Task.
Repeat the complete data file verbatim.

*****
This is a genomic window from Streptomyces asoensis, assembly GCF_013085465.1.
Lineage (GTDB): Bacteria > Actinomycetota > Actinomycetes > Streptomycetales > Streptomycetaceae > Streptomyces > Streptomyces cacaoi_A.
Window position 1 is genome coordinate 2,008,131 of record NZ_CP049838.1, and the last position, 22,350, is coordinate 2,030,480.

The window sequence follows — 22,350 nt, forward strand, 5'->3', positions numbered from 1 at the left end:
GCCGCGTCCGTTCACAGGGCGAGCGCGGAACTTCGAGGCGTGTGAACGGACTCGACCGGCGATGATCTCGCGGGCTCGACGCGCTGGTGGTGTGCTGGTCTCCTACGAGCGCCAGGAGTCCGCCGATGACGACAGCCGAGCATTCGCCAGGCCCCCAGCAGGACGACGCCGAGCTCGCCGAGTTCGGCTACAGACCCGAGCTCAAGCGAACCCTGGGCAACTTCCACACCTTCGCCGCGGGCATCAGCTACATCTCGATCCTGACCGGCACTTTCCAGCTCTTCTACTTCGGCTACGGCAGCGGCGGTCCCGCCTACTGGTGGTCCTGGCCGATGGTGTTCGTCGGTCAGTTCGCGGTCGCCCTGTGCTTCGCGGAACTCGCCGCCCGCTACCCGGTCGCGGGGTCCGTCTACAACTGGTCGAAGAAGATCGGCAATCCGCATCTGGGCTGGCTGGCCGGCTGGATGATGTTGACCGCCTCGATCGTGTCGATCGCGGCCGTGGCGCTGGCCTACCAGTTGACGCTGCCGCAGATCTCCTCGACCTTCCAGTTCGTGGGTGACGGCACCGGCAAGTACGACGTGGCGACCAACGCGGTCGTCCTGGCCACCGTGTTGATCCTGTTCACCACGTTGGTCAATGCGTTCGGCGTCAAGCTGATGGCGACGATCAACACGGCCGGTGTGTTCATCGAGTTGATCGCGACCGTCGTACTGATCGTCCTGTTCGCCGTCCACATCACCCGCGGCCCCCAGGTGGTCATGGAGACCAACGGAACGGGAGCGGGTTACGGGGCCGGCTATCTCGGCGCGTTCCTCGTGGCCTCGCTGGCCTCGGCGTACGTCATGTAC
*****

This is a genomic window from Streptomyces asoensis, assembly GCF_013085465.1.
Lineage (GTDB): Bacteria > Actinomycetota > Actinomycetes > Streptomycetales > Streptomycetaceae > Streptomyces > Streptomyces cacaoi_A.
Window position 1 is genome coordinate 2,008,131 of record NZ_CP049838.1, and the last position, 22,350, is coordinate 2,030,480.

The window sequence follows — 22,350 nt, forward strand, 5'->3', positions numbered from 1 at the left end:
GCCGCGTCCGTTCACAGGGCGAGCGCGGAACTTCGAGGCGTGTGAACGGACTCGACCGGCGATGATCTCGCGGGCTCGACGCGCTGGTGGTGTGCTGGTCTCCTACGAGCGCCAGGAGTCCGCCGATGACGACAGCCGAGCATTCGCCAGGCCCCCAGCAGGACGACGCCGAGCTCGCCGAGTTCGGCTACAGACCCGAGCTCAAGCGAACCCTGGGCAACTTCCACACCTTCGCCGCGGGCATCAGCTACATCTCGATCCTGACCGGCACTTTCCAGCTCTTCTACTTCGGCTACGGCAGCGGCGGTCCCGCCTACTGGTGGTCCTGGCCGATGGTGTTCGTCGGTCAGTTCGCGGTCGCCCTGTGCTTCGCGGAACTCGCCGCCCGCTACCCGGTCGCGGGGTCCGTCTACAACTGGTCGAAGAAGATCGGCAATCCGCATCTGGGCTGGCTGGCCGGCTGGATGATGTTGACCGCCTCGATCGTGTCGATCGCGGCCGTGGCGCTGGCCTACCAGTTGACGCTGCCGCAGATCTCCTCGACCTTCCAGTTCGTGGGTGACGGCACCGGCAAGTACGACGTGGCGACCAACGCGGTCGTCCTGGCCACCGTGTTGATCCTGTTCACCACGTTGGTCAATGCGTTCGGCGTCAAGCTGATGGCGACGATCAACACGGCCGGTGTGTTCATCGAGTTGATCGCGACCGTCGTACTGATCGTCCTGTTCGCCGTCCACATCACCCGCGGCCCCCAGGTGGTCATGGAGACCAACGGAACGGGAGCGGGTTACGGGGCCGGCTATCTCGGCGCGTTCCTCGTGGCCTCGCTGGCCTCGGCGTACGTCATGTAC